At advanced nodes and in the most advanced packages, physics is no one’s friend. Escalating density, smaller features, and thinner dies make it more difficult to dissipate heat, and they increase mechanical stress. On the flip side, thinner dielectrics and tighter spaces make it more difficult to insulate and protect against that heat, and in conjunction with those smaller features and higher density, it makes them more prone to failure due to thermal runaway or accelerated aging.

This becomes even more complicated in heterogeneous designs, where different combinations of materials with varying coefficients of thermal expansion can result in die shift, warpage, and failure to make connections between die. That, in turn, can affect performance and power. Consequently, rather than just relying on the silicon substrate to remove the heat in a planar device at established process nodes, thermal effects need to be identified early, analyzed, and then addressed.

“Co-planarity and warpage are key concerns as we assemble multiple chips — sometimes 7 to 12 on a single organic substrate,” said Ingu Yin Chang, senior vice president at ASE Group. “Localized thermal management is also a concern, because a certain area will have hotspots. That’s something we are working on with our suppliers or customers to identify in the early stages so that we know what to do in terms of overall thermal management.”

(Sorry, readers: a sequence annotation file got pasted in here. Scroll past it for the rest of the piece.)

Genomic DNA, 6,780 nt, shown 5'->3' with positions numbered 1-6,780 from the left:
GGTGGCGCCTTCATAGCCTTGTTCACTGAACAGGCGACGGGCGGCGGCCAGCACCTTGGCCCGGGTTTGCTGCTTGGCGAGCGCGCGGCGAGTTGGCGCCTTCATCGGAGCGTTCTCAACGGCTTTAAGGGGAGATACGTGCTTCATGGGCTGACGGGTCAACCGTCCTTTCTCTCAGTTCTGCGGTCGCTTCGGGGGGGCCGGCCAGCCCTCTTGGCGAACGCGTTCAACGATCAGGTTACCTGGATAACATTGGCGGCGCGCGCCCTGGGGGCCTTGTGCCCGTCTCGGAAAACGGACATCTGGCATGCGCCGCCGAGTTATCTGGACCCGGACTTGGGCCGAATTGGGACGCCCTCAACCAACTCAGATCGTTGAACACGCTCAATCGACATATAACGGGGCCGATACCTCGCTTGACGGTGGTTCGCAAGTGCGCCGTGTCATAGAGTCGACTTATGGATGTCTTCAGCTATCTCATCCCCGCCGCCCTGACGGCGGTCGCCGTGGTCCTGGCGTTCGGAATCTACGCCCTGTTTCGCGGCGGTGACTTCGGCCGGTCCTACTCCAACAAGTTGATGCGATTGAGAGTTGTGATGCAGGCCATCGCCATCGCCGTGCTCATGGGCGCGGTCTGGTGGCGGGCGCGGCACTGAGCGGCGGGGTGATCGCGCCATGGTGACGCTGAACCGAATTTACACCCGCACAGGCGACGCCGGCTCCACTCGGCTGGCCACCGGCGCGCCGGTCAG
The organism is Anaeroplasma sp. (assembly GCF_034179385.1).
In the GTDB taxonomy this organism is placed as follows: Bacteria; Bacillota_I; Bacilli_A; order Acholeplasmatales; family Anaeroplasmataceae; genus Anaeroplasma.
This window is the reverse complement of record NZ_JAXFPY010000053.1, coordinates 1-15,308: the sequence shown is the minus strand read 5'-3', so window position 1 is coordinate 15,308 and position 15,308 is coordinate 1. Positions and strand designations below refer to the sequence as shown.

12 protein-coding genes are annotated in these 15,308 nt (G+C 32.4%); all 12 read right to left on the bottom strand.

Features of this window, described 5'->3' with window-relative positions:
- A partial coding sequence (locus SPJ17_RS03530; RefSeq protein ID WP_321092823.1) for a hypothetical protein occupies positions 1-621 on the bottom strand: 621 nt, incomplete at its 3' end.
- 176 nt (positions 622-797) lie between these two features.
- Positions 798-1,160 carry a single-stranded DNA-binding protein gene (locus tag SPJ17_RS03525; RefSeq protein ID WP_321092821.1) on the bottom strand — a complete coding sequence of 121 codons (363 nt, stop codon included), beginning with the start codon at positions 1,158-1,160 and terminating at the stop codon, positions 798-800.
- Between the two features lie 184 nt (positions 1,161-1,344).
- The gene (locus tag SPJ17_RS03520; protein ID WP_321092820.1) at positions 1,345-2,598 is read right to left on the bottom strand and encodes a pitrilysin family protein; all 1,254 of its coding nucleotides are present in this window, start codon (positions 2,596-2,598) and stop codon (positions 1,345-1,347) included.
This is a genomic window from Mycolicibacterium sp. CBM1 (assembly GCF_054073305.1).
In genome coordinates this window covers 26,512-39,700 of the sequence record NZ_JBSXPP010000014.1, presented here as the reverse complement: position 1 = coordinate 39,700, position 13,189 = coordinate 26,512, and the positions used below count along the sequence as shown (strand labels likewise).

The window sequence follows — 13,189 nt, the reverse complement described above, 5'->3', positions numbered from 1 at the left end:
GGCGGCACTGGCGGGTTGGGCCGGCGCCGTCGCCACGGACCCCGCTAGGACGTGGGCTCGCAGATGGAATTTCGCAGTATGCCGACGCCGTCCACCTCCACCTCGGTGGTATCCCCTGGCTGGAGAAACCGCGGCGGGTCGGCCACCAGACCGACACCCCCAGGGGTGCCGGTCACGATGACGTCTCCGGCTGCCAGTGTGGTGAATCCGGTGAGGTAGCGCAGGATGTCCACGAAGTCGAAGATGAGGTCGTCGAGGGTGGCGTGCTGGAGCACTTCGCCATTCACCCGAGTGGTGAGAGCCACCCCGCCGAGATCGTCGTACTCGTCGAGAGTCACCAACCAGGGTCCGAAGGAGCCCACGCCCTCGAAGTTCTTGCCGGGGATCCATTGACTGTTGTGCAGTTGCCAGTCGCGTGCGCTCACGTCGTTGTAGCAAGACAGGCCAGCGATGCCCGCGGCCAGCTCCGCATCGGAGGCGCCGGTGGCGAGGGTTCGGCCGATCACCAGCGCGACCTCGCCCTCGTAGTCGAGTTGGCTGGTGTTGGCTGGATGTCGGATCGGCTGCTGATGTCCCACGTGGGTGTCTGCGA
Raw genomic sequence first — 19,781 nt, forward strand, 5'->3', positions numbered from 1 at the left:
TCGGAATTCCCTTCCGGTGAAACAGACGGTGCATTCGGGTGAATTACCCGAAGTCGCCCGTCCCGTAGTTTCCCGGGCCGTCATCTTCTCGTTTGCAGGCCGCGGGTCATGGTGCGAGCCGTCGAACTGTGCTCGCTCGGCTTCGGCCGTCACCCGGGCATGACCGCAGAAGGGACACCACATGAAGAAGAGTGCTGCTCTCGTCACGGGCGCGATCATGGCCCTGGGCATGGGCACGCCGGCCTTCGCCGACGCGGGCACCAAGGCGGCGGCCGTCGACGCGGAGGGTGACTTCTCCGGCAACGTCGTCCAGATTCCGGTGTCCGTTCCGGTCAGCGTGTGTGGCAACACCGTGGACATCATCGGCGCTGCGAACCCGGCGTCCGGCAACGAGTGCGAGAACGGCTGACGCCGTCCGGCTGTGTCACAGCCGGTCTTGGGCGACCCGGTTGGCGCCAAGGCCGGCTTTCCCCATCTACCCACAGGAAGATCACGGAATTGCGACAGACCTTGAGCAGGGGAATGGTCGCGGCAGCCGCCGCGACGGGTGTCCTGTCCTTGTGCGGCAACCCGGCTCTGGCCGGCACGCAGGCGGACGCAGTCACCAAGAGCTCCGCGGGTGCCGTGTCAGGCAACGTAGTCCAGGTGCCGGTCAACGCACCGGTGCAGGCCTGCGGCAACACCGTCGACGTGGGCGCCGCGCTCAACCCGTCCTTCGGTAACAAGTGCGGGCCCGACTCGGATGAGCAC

These kinds of problems are cropping up everywhere, from PCBs — which are becoming increasingly dense, as well — all the way into the most advanced packages. Consider copper balance, for example, which is a way to symmetrically distribute copper traces in every layer of the PCB stack. Chip Greely, vice president of engineering at Promex, said that balance is necessary to avoid board twisting, bowing, or warpage. While copper balance was defined decades ago at the board level, it now has made its way to the chip level. “Copper balance has turned into a problem at the individual package level, where I’m putting in 7, 10, or 12 different devices, flipping them, or die-attaching them onto a substrate at different temperatures.”

Read more: Managing Thermal-Induced Stress In Chips